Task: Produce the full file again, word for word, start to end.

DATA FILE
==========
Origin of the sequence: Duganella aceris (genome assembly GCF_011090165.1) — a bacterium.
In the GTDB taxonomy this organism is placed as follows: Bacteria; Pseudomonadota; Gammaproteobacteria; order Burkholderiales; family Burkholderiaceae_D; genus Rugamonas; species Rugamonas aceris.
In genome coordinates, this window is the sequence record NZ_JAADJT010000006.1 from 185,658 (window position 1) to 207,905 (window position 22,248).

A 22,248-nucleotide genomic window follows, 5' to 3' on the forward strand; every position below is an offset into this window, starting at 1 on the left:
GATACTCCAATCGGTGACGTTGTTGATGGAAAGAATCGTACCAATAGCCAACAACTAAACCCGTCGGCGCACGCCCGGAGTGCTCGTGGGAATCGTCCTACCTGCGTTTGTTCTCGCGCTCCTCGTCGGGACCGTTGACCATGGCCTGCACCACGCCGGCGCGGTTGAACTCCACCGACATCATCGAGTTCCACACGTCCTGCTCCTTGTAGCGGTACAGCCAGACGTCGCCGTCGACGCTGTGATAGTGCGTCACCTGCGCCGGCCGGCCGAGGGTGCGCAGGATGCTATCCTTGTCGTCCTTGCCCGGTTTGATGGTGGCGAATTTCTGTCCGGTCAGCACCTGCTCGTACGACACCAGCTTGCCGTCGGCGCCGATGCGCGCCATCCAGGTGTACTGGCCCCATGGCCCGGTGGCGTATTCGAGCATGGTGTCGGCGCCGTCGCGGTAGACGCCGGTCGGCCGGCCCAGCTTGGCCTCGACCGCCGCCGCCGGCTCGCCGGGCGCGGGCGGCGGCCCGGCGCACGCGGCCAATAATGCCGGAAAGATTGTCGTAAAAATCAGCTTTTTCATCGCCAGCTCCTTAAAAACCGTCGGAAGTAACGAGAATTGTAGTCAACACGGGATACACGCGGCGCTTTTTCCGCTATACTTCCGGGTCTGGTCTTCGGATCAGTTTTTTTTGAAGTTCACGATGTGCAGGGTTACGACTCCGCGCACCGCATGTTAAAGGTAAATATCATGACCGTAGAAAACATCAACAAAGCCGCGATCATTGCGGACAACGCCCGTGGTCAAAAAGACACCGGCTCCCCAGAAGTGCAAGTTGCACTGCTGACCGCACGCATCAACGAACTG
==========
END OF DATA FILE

Origin of the sequence: Duganella aceris (genome assembly GCF_011090165.1) — a bacterium.
In the GTDB taxonomy this organism is placed as follows: Bacteria; Pseudomonadota; Gammaproteobacteria; order Burkholderiales; family Burkholderiaceae_D; genus Rugamonas; species Rugamonas aceris.
In genome coordinates, this window is the sequence record NZ_JAADJT010000006.1 from 185,658 (window position 1) to 207,905 (window position 22,248).

A 22,248-nucleotide genomic window follows, 5' to 3' on the forward strand; every position below is an offset into this window, starting at 1 on the left:
GATACTCCAATCGGTGACGTTGTTGATGGAAAGAATCGTACCAATAGCCAACAACTAAACCCGTCGGCGCACGCCCGGAGTGCTCGTGGGAATCGTCCTACCTGCGTTTGTTCTCGCGCTCCTCGTCGGGACCGTTGACCATGGCCTGCACCACGCCGGCGCGGTTGAACTCCACCGACATCATCGAGTTCCACACGTCCTGCTCCTTGTAGCGGTACAGCCAGACGTCGCCGTCGACGCTGTGATAGTGCGTCACCTGCGCCGGCCGGCCGAGGGTGCGCAGGATGCTATCCTTGTCGTCCTTGCCCGGTTTGATGGTGGCGAATTTCTGTCCGGTCAGCACCTGCTCGTACGACACCAGCTTGCCGTCGGCGCCGATGCGCGCCATCCAGGTGTACTGGCCCCATGGCCCGGTGGCGTATTCGAGCATGGTGTCGGCGCCGTCGCGGTAGACGCCGGTCGGCCGGCCCAGCTTGGCCTCGACCGCCGCCGCCGGCTCGCCGGGCGCGGGCGGCGGCCCGGCGCACGCGGCCAATAATGCCGGAAAGATTGTCGTAAAAATCAGCTTTTTCATCGCCAGCTCCTTAAAAACCGTCGGAAGTAACGAGAATTGTAGTCAACACGGGATACACGCGGCGCTTTTTCCGCTATACTTCCGGGTCTGGTCTTCGGATCAGTTTTTTTTGAAGTTCACGATGTGCAGGGTTACGACTCCGCGCACCGCATGTTAAAGGTAAATATCATGACCGTAGAAAACATCAACAAAGCCGCGATCATTGCGGACAACGCCCGTGGTCAAAAAGACACCGGCTCCCCAGAAGTGCAAGTTGCACTGCTGACCGCACGCATCAACGAACTG